At a time when 70 percent of Swiss voters backed a proposal to speed up the asylum procedures, one village with population of 2,000 (300 of whom are millionaires) is opting to pay 250,000 euros in fines to avoid taking just 10 refugees.
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The Farm Aid 30: Strength From Our Roots gathering occurred on September 17 & 18, 2015. During the 1980s farm crisis, a handful of farmers struggling to save their own farms started using their experience to help their neighbors fight back against foreclosure and abuse. The term “Farm Advocate” emerged to describe this frontline, farmer-to-farmer assistance.
Following the screening of the documentary film Homeplace Under Fire, the small group of farm advocates who are still at it, 30 years later, having saved thousands of farms during their careers, gathering for discussion.
Moderator: Charlie Thompson, Duke Institute for Documentary Studies
Mona Lee Brock, National Farm Crisis Center
Benny Bunting, Rural Advancement Foundation International – USA
Linda Hessman, Farm Advocate
Lou Anne Kling, Farmers’ Legal Action Group
Betty Puckett, Louisiana Interchurch Conference
Shirley Sherrod, Southwest Georgia Project
John Zippert, Federation of Southern Cooperatives
For more, visit https://farmaid.org/roots
Farm Aid was started by Willie Nelson, Neil Young and John Mellencamp in 1985 to keep family farmers on the land and has worked since then to make sure everyone has access to good food from family farmers. Dave Matthews joined Farm Aid’s board of directors in 2001.
For more information about Farm Aid, visit: http://farmaid.org/youtube
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November 30, 2012
Speaker(s): Chief Justice Balmer ; Former Chief Justice De Muniz
What does a healthy state court system look like and how do we sustain one? Chief Justice Tom Balmer and retiring Justice Paul De Muniz will discuss the present and future of Oregon’s state courts. Between them, these speakers represent more than 30 years on the state’s appellate courts and another 30-plus years of private practice and government service. With an eye toward the 2013 legislative session, the justices will discuss the role of the courts and the risks of underfunding, the condition of the physical courts, progress toward electronic filing and record-keeping, court staffing, judicial and staff compensation, and funding for legal aid.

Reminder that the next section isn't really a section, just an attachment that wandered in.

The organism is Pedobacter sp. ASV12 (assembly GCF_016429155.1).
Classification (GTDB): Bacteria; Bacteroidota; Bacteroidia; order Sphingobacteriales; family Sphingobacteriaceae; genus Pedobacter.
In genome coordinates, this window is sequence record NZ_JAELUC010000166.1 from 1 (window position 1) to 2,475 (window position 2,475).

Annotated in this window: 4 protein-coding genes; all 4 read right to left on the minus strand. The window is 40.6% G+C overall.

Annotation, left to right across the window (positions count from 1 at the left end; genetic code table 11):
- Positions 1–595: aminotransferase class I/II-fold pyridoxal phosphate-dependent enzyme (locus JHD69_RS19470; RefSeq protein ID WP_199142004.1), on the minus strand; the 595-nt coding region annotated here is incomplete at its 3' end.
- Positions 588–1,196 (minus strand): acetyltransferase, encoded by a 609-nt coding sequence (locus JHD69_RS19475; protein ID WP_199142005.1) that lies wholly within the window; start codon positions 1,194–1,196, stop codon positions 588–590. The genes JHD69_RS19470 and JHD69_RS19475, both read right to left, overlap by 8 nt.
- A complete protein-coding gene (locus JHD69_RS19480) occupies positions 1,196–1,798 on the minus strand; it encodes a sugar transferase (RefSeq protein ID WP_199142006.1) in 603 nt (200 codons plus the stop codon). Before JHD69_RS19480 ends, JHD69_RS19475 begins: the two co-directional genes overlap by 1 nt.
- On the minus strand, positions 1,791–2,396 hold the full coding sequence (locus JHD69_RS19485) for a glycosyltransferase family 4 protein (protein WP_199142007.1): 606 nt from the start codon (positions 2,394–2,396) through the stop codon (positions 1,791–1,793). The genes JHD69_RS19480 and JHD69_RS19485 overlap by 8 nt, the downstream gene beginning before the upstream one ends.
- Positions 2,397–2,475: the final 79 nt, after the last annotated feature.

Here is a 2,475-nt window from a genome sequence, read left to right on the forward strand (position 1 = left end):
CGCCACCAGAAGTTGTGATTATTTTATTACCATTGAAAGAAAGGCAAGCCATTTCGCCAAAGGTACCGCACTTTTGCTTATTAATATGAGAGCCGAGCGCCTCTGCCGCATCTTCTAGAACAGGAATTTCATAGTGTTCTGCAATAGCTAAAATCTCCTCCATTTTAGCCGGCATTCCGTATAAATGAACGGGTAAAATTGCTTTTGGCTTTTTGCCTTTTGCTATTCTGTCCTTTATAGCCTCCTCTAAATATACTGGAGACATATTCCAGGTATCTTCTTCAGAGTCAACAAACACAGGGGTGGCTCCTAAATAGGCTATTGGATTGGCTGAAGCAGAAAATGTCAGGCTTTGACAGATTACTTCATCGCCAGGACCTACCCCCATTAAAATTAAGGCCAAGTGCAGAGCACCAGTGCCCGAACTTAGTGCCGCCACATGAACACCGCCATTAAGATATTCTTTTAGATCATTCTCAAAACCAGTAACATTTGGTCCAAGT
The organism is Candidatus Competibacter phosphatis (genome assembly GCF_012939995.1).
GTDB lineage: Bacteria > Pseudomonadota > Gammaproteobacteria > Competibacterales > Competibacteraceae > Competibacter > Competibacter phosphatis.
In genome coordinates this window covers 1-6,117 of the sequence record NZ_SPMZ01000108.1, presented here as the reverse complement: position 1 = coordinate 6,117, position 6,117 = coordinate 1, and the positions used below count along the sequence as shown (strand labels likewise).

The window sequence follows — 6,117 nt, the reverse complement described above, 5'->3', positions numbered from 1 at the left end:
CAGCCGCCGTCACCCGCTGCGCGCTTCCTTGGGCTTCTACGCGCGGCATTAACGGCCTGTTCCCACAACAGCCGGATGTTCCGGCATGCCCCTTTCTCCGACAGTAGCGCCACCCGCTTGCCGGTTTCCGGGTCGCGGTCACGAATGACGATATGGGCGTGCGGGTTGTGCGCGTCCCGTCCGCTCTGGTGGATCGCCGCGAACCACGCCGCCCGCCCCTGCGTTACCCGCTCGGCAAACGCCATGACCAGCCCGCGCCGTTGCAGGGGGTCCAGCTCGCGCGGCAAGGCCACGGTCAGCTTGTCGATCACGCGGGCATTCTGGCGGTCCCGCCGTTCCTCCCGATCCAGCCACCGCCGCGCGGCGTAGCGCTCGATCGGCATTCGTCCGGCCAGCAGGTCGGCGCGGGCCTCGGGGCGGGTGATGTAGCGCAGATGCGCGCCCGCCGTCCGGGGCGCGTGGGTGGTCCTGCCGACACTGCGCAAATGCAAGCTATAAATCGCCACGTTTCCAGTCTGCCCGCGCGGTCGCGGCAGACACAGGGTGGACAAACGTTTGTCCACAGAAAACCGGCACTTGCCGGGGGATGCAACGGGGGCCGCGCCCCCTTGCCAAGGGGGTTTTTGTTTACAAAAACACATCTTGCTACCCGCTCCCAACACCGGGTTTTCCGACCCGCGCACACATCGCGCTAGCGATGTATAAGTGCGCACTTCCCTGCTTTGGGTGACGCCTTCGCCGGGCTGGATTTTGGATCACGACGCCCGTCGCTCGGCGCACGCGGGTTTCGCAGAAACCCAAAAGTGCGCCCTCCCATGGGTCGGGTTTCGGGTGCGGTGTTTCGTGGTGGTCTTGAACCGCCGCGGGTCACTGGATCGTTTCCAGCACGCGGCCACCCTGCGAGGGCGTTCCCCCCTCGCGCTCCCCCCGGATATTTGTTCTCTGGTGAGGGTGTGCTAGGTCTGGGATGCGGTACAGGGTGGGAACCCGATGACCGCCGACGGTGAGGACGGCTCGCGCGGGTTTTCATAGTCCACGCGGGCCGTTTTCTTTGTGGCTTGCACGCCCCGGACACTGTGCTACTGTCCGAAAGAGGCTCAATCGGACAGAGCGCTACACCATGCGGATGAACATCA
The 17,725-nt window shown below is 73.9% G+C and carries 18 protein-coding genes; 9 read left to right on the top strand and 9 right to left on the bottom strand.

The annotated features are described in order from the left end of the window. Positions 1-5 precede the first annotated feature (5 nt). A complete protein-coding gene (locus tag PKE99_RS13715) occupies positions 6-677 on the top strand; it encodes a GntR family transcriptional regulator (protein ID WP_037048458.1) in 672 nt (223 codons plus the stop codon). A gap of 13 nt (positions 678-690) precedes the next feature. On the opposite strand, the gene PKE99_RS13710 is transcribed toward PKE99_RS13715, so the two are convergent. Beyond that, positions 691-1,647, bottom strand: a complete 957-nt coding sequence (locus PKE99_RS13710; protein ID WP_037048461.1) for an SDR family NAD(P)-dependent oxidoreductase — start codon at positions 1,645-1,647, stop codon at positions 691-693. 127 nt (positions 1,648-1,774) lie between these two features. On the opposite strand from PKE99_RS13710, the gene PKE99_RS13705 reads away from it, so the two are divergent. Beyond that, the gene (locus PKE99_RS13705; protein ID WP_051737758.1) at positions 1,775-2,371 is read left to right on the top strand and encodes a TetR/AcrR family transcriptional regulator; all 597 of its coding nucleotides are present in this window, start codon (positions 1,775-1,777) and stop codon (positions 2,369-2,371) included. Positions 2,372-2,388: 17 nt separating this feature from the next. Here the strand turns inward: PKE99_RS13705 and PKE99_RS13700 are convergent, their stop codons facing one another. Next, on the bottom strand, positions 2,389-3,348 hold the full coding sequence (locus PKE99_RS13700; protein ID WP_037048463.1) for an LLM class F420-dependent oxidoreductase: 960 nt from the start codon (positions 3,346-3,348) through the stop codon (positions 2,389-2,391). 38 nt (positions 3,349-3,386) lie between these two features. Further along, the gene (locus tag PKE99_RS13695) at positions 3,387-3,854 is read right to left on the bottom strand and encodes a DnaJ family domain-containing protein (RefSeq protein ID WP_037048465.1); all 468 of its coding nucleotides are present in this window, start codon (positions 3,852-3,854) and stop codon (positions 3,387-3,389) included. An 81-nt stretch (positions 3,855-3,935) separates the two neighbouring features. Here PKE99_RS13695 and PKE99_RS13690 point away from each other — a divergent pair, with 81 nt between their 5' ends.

Chief Justice Thomas Balmer was elected by his colleagues as Oregon’s 43rd Chief Justice and began service on May 1, 2012. He was first appointed to the Supreme Court by Governor John Kitzhaber in 2001; he was elected in 2002 and re-elected in 2008. He practiced with the Portland law firm of Ater Wynne LLP and its predecessor firm, Lindsay, Hart, Neil & Weigler, and also served as Managing Partner. Chief Justice Balmer has participated in various international legal programs, including lecturing on judicial ethics in Tashkent, Uzbekistan, under the auspices of the United Nations; working with judges and schools on law-related education in Zagreb, Croatia; and speaking to judges and court administrators through the Russian-American Rule of Law Consortium.
The Honorable Paul J. De Muniz was elected to the Oregon Supreme Court in 2000 and served as the court’s Chief Justice and administrative head of the Oregon Judicial Department from January 2006 to May 2012. Justice De Muniz speaks frequently to both national and international audiences on the importance of maintaining independent state judiciaries, improving state court administration and the need for adequate state court funding. Prior to ascending to the bench, Justice De Muniz was in private practice for 13 years with the Salem, Oregon, law firm of Garrett, Seideman, Hemann, Robertson and De Muniz P.C., where he specialized in complex criminal and civil litigation, as well as appeals. Justice De Muniz’s work has been recognized with a number of state and national awards, including the Oregon Hispanic Bar Association’s Paul J. De Muniz Professionalism Award, and the Edwin J. Peterson Racial Reconcilliation Award.
http://www.cowgirlattorney.com Cowgirl Attorney Karen Thompson tells you how to figure out if you have drunk more than your legal limit of .08 and are at risk for a criminal DUI charge,
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